Fact or Fiction:      Texas' safety record is better than most states:    Fact    In 2004, Texas' rate of on-the-job injuries was 3.7 per 100 full-time workers. This is a full point below the national injury rate (4.8 per 100).

(Source: United States Department of Labor, Bureau of Labor Statistics).

Fact or Fiction:      Texas' medical costs per workers' comp. claim are much higher than most other states and are rising:    Fact     A 2004 comparison of 12 states found Texas had the highest average medical payment per claim for claims with more than seven days lost time from work. Texas' average ($9,314) was almost 40 percent higher than the median of these 12 states.  The comparison included such large economically competitive states as California, Florida, Illinois, and Pennsylvania.

(Source: Workers' Compensation Research Institute, 2004; SSC Report, p.29).

Further, the average medical cost of a workers' compensation claim in Texas increased almost 35 percent between 1999 and 2003.

(Source: Texas Department of Insurance Workers' Compensation Research Group, 2004: SSC Report, p. 41).

Fact or Fiction:    Higher medical costs in Texas are fueled by higher rates per procedure performed:   Fiction    Texas ranks at or near the top in the state-to-state comparisons across a broad range of types of care; Texas workers' visit an average of almost 15 more times than workers in the median state.

(Source:   Workers' Compensation Research Institute, 2004; SSC Report, p. 30)

Fact or Fiction:    For the first time ever measured, more employers are participating in Workers' Compensation:   Fiction    In 2001, 65 percent of Texas employers purchased workers' compensation coverage. In 2004, the percentage dropped to 62 percent, and with that decrease in employer participation came an 8 percent drop in the percentage of employees covered by workers' comp (frm 84 percent 2001 to 76 percent in 2004).

(Source: Texas Department of Insurance Workers' Compensation Research Group, 2004; SSC Report, p/ 22-23).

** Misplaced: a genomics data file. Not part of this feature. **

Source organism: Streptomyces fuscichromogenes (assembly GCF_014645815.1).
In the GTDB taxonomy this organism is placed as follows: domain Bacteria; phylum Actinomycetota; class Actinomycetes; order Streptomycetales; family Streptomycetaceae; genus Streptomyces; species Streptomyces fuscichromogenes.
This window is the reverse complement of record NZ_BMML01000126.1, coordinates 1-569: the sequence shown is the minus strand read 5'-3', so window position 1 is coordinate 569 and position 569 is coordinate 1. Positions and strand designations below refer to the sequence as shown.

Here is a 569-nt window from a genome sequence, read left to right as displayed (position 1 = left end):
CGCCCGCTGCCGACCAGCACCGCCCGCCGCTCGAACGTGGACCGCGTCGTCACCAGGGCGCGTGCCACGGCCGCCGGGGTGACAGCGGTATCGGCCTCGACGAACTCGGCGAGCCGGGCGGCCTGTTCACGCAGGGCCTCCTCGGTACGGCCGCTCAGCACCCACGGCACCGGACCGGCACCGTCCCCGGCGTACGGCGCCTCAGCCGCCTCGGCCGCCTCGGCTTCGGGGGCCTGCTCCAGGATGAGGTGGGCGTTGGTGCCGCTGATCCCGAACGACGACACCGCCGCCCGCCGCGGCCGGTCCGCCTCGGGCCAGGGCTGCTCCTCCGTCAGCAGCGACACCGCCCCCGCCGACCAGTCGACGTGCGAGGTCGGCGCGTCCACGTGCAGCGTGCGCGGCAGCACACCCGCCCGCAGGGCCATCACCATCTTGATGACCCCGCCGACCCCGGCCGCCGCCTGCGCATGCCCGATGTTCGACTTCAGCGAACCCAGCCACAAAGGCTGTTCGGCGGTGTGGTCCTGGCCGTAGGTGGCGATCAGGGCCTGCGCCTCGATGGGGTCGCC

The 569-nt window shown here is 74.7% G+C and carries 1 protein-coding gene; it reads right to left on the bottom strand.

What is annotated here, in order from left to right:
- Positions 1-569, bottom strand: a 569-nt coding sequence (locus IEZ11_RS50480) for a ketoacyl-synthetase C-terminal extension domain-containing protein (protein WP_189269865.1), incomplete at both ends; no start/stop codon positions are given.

Fact or Fiction:      Texas injured workers spend more time off work and are less likely to return to work than workers in other states:  Fact    A 2003 study found that more than a third of injured workers surveyed two to three years' post-injury were not working.

(Source: research and Oversight Council on Workers' Compensation, 2003; SSC Report, p. 50).

In comparison of workers in four states (Texas, California, Pennsylvania and Massachusetts) Texas workers reported the worst physical recoveries from their injuries and were the least likely to substantially return to work (to return for more than one month).

(Source: Workers' Compensation Research Institute, 2003; SSC Report, p.49).

Fact or Fiction:    Because of  poor return to work timeframes and rates, Texas pays income benefits for longer periods of time:   Fact    In the 12-state comparison, Texas ranked first in the duration of temporary disability benefits (18 weeks vs. a median of 14 for all states) and had the second-highest frequency of claims missing at least seven days of work (26 percent vs. a median of 21 percent).

(Source: Texas Department of Insurance Workers' Compensation Research Group, 2003; SSC Report, p. 48).

Fact or Fiction:    The percentage of medical treatments denied by insurance carriers has decreased:   Fiction    In 2000, in the ten largest carriers in the state denied 21.9 percent of services; in 2003, it was 26.9 percent.

(Source: Texas Department of Insurance Workers' Compensation Research Group, 2004; SSC Report, p.61).

Fact or Fiction:   Fewer Texas doctors will see workers' compensation patients: Fact   More than 30,000 doctors were on the TWCC Approved Doctors List in 2003; only about 17,000 are on the list today.

(Source: Texas Workers' Compensation Commission, 2004; SSC Report, p. 157-159).

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